Denmark has been a constitutional monarchy since 1848. By the 19th century, Denmark was a centralised, absolutist kingdom. The present administrative structure was established in 2007 with the administrative reform, which merged the previous 271 municipalities to 98 and the 14 counties into 5 regions.
The only direct task of the regions is the organisation of the hospital system. They are also obliged to counsel the municipalities on spatial planning and regional development and have established so-called growth fora. Lastly, they organise regional public transportation (bus services and some non-state owned railways), in cooperation with the municipalities. Both subsidise the routes, and quite a few inter-municipal routes have been cut at municipal boundaries. The regions also have a part to play in cross-border cooperation, especially as far as the Interreg programme is concerned.
On the national level, the regions have established the association “Danske Regioner” to present the work of the regions at the national level and to negotiate with the national government. Danske Regioner also represents the Danish regions at the EU level, in cooperation with the regional representations in Brussels.
The idea of the reform in 2007 was to make administration more effective, creating sustainable units in relation to their tasks. The decision-making process was centralised top-down: the government appointed an expert commission and mediated their recommendations into a set of laws. The whole process took about two years, and there was neither considerable political nor popular opposition to the project. An example of effective policy making!
Currently, no reform of the Danish administrative structure is discussed in politics. During the last election campaign (2011), the bourgeois parties and especially the liberal party Venstre supported the dissolution of the regions. Their main argument was that the regions had not been able to manage their key task, the hospital system, effectively. They had, according to the then governing Venstre, not been able to fulfil the aims set by the state.
Therefore, the hospital system should be centralised for the whole country. The then opposing Social Democrats supported strengthening the regions and delegating more powers to them. They won the election and have since presided over a coalition government, but the structure of the administrative system has not been changed, and is not on the agenda at the present time.
The debate on the regions and their future has been purely functional. The central point has been the assurance of effective government. Regional identity, regional diversity or other aspects of regionalism have not focused on the debate.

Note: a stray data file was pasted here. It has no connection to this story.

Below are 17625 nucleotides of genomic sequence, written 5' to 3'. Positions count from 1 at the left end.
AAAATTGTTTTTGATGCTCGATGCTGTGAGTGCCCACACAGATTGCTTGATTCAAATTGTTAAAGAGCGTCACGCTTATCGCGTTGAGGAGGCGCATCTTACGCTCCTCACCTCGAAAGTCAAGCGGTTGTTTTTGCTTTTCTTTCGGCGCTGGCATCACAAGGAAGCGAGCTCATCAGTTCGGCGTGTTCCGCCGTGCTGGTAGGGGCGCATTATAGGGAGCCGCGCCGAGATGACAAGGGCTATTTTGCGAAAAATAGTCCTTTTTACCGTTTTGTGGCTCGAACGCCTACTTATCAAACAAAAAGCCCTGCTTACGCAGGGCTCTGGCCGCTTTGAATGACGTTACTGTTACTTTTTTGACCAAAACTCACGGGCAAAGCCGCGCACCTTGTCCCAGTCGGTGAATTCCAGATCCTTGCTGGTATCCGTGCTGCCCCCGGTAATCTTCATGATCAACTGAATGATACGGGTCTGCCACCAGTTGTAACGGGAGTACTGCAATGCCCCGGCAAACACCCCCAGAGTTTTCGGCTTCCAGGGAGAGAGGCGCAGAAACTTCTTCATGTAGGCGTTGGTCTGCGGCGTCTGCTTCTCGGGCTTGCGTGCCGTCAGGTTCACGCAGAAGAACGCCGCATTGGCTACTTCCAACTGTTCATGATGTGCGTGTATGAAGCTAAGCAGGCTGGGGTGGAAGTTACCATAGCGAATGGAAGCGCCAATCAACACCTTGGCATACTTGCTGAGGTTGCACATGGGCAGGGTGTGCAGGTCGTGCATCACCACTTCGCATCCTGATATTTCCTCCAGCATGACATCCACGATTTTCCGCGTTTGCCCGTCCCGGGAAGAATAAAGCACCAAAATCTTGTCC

The economic crisis has, as yet, not directly influenced the structure of Denmark’s administrative system. Budgetary issues, however, do result in political initiatives to make the public service sector cheaper. The purpose of public service efficiency will probably set administrative reform on the agenda eventually. Then, the regions, as Denmark’s intermediate and undoubtedly weakest layer of administration, could be at disposal again.
by Martin Klatt
The Report on the state of Regionalisation in Europe.
More than 40 experts contributed to this work, by delivering detailed reports about the state of regionalisation and multilevel governance in chosen European countries. The study covers 41 countries, and each country report is based on a similar structure, thereby allowing a comparative approach among all studied countries.
- The first part of the report gives the political impetus from the main European stakeholders
- The second part of this report entails a summarised version of the country reports. The objective is to provide interested readers with a short overview of the main features of regionalisation in various European countries. The complete versions of the country reports are available on the AER website, under LINK
- The third part provides a thematic approach based on the main findings delivered by the country reports and the current state of regionalisation in Europe. The trends and outlooks lead to open questions on the future of the regions in the European landscape, and more broadly on the role of subnational authorities in the shaping of the continent.
- The fourth part gives the floor to the actual regional decision-makers in Europe, across a series of interviews and statements by Presidents, Vice-Presidents and elected representatives of the European regions.
Over the next months, we will be focusing on a different European country’s approach to regionalisation. During these months, look out for #RoR2017 on Twitter and/or Facebook and follow us at @europeanregions.
Strong European regions are a pathway to a stronger Europe.